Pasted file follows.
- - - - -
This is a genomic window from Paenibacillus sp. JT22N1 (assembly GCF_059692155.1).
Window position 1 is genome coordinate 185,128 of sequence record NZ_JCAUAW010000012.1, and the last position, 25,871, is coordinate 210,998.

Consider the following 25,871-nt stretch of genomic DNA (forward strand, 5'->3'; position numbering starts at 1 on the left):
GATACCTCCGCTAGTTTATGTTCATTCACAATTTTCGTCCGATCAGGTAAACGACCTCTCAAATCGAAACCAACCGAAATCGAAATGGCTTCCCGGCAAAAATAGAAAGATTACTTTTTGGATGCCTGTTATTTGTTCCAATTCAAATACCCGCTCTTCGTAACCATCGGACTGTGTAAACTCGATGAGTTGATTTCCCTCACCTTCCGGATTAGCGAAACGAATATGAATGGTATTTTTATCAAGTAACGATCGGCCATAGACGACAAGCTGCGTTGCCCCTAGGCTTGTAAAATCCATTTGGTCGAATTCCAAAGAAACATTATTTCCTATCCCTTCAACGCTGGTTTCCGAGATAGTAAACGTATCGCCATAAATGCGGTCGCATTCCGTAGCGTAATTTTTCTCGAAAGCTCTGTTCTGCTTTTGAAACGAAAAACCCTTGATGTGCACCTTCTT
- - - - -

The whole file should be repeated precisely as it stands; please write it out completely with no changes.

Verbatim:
This is a genomic window from Paenibacillus sp. JT22N1 (assembly GCF_059692155.1).
Window position 1 is genome coordinate 185,128 of sequence record NZ_JCAUAW010000012.1, and the last position, 25,871, is coordinate 210,998.

Consider the following 25,871-nt stretch of genomic DNA (forward strand, 5'->3'; position numbering starts at 1 on the left):
GATACCTCCGCTAGTTTATGTTCATTCACAATTTTCGTCCGATCAGGTAAACGACCTCTCAAATCGAAACCAACCGAAATCGAAATGGCTTCCCGGCAAAAATAGAAAGATTACTTTTTGGATGCCTGTTATTTGTTCCAATTCAAATACCCGCTCTTCGTAACCATCGGACTGTGTAAACTCGATGAGTTGATTTCCCTCACCTTCCGGATTAGCGAAACGAATATGAATGGTATTTTTATCAAGTAACGATCGGCCATAGACGACAAGCTGCGTTGCCCCTAGGCTTGTAAAATCCATTTGGTCGAATTCCAAAGAAACATTATTTCCTATCCCTTCAACGCTGGTTTCCGAGATAGTAAACGTATCGCCATAAATGCGGTCGCATTCCGTAGCGTAATTTTTCTCGAAAGCTCTGTTCTGCTTTTGAAACGAAAAACCCTTGATGTGCACCTTCTT